An amazing mechanical man debuted at the World’s Columbian Exhibition in Chicago in 1893, only to be overshadowed by even more awe-inspiring innovations…like the Ferris Wheel. The automaton, dubbed Boilerplate, would go on to quell riots, race against the emerging technology of automobiles, and fight in the Spanish-American War. Of course, none of this is true, but “Boilerplate: History’s Mechanical Marvel,” a steampunk art book from Abrams Image, weaves a convincing history for what might have been one of the twentieth-century’s most profound inventions. Written by the husband and wife team of Anina Bennett and Paul Guinan, an featuring meticulously crafted visuals by Guinan, “Boilerplate” envisions a robot created to prevent human deaths in war, though his creator soon finds nothing is quite so simple. What follows is a tour of major world events from 1893-1918, featuring Boilerplate as the focal character. CBR News spoke with Guinan and Bennett about the book, which is in stores now.
Initially, “Boilerplate” began as a way for Guinan to express his love of history despite the difficulty of selling historical adventure stories. “I realized I needed some sort of hook,” he said, “and the hook I came up with was this robot.” Guinan compared the use of his robotic hero with author Gore Vidal’s device of using fictitious protagonists in otherwise extraordinarily accurate historical settings. “A more recent pop culture example is the ‘Young Indiana Jones’ TV series, where the character meets famous people and is involved in famous events but doesn’t change anything in history,” he said.
From there, Guinan said, he had planned to create a graphic novel starring Boilerplate. “I made a figurine, which I wanted to use as a cover for the graphic novel and also as an eight-page backup feature that would have fun with the idea that this graphic novel is based on this real robot from back in the day. So I superimposed this model into vintage photographs and posted them online. People really started to react to that,” Guinan told CBR. “The graphic novel fell through, but I pursued the web site and started adding to it. It started getting attention.”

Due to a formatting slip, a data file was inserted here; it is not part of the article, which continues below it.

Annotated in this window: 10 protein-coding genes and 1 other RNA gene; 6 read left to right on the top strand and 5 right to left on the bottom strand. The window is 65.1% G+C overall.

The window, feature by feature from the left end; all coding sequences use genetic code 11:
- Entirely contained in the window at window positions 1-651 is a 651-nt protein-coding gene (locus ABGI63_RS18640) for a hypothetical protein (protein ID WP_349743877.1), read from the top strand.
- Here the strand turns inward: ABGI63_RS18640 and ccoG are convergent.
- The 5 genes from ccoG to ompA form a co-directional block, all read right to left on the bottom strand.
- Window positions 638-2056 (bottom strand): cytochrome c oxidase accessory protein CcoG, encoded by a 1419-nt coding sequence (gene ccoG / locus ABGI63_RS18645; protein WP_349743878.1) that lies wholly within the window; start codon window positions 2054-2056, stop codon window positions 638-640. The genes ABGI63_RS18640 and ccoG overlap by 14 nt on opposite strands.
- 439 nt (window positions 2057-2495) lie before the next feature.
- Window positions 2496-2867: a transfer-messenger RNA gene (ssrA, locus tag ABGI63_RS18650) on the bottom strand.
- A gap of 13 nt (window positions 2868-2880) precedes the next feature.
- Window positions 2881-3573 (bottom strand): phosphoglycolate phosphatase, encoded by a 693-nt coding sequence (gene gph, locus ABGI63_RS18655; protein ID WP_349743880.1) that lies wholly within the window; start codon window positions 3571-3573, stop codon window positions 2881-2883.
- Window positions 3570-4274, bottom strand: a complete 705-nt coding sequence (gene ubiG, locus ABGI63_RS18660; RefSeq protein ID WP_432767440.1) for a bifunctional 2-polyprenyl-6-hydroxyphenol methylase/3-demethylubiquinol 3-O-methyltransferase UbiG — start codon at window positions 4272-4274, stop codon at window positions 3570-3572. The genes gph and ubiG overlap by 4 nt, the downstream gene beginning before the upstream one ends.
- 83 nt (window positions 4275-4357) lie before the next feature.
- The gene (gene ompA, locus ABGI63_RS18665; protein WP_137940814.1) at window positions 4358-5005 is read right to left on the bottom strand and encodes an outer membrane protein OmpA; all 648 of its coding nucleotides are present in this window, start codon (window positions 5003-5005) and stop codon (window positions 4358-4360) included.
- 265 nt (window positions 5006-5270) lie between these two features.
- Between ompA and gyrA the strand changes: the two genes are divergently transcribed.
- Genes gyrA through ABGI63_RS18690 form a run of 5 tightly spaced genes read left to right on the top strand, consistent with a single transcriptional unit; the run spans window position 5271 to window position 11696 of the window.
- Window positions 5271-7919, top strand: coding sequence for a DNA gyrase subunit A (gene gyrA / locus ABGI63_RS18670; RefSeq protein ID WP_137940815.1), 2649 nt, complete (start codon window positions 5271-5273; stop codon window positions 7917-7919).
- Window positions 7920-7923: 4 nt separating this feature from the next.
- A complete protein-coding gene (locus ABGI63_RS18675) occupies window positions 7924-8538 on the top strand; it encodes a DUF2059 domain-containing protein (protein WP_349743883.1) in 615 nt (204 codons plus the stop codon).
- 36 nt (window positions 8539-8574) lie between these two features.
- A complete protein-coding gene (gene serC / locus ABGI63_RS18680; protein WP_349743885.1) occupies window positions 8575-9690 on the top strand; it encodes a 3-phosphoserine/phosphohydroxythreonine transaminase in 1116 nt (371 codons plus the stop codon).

The Boilerplate web site even attracted some visitors who believed the robot had actually existed at the turn of the twentieth century, and this included some viewers who Guinan said “should have known better.” “It started to get strange when I started to get letters from people who were involved in robotics or history and asking me for more information,” he said. “So it started to get press and, at one point, there was one article that got a local publisher interested in doing a coffee table book, because in the article I mentioned how my ideal for this web site would be to turn it into a coffee table history [book]. And someone actually took me up on it. That’s when I brought in Anina to help me write it.”
Bennett, who is married to Guinan and describes herself as his “in-house editor and co-author” on several projects, noted that there were still a few stumbling blocks in Boilerplate’s path to publication. “The publisher that we started out with ended up having some problems with their distributor and I don’t think they’re publishing anymore, and so then we wound up moving to Abrams,” she said. “The character’s had several setbacks along the way, each of which led to another opportunity that turned out to give it a higher profile. The timing of it is actually better now because steampunk culture is really becoming prominent and people are starting to hear about it in the mainstream. This has a lot of appeal to steampunk fans; most of them already know about Boilerplate. Boilerplate has already been included in steampunk FAQs, and steampunk presentations. So the fact that it’s coming out as a book right at this moment when steampunk is starting to break out is actually really good timing for us.”
Guinan, for his part, agreed about the book’s good fortune. “It’s actually in a better place than it would have been if the original concept of a graphic novel had just gone forward,” he said. “I would have expected it to be just another graphic novel on the shelves, but in doing this, we’ve done something that’s kind of unique and getting people excited about the novelty of it.